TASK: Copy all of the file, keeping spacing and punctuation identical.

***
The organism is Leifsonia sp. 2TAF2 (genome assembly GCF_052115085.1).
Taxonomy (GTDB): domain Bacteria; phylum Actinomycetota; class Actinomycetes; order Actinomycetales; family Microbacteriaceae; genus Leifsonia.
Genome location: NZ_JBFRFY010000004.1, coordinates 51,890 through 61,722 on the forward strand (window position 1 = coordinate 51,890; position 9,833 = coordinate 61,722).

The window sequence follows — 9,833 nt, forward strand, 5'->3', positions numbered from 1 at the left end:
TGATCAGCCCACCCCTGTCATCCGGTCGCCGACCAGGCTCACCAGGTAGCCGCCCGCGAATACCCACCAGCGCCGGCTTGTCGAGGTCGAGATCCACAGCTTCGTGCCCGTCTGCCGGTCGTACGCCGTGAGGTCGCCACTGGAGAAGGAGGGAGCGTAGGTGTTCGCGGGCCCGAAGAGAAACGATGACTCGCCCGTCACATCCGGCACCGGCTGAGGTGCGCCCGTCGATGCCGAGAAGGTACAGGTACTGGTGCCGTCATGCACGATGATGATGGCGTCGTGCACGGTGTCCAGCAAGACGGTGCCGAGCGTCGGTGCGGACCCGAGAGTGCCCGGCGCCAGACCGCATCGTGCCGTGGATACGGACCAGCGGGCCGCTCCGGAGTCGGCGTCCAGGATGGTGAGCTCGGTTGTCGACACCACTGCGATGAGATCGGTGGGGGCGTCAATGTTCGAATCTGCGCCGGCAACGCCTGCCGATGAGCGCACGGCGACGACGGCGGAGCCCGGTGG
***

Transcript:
The organism is Leifsonia sp. 2TAF2 (genome assembly GCF_052115085.1).
Taxonomy (GTDB): domain Bacteria; phylum Actinomycetota; class Actinomycetes; order Actinomycetales; family Microbacteriaceae; genus Leifsonia.
Genome location: NZ_JBFRFY010000004.1, coordinates 51,890 through 61,722 on the forward strand (window position 1 = coordinate 51,890; position 9,833 = coordinate 61,722).

The window sequence follows — 9,833 nt, forward strand, 5'->3', positions numbered from 1 at the left end:
TGATCAGCCCACCCCTGTCATCCGGTCGCCGACCAGGCTCACCAGGTAGCCGCCCGCGAATACCCACCAGCGCCGGCTTGTCGAGGTCGAGATCCACAGCTTCGTGCCCGTCTGCCGGTCGTACGCCGTGAGGTCGCCACTGGAGAAGGAGGGAGCGTAGGTGTTCGCGGGCCCGAAGAGAAACGATGACTCGCCCGTCACATCCGGCACCGGCTGAGGTGCGCCCGTCGATGCCGAGAAGGTACAGGTACTGGTGCCGTCATGCACGATGATGATGGCGTCGTGCACGGTGTCCAGCAAGACGGTGCCGAGCGTCGGTGCGGACCCGAGAGTGCCCGGCGCCAGACCGCATCGTGCCGTGGATACGGACCAGCGGGCCGCTCCGGAGTCGGCGTCCAGGATGGTGAGCTCGGTTGTCGACACCACTGCGATGAGATCGGTGGGGGCGTCAATGTTCGAATCTGCGCCGGCAACGCCTGCCGATGAGCGCACGGCGACGACGGCGGAGCCCGGTGG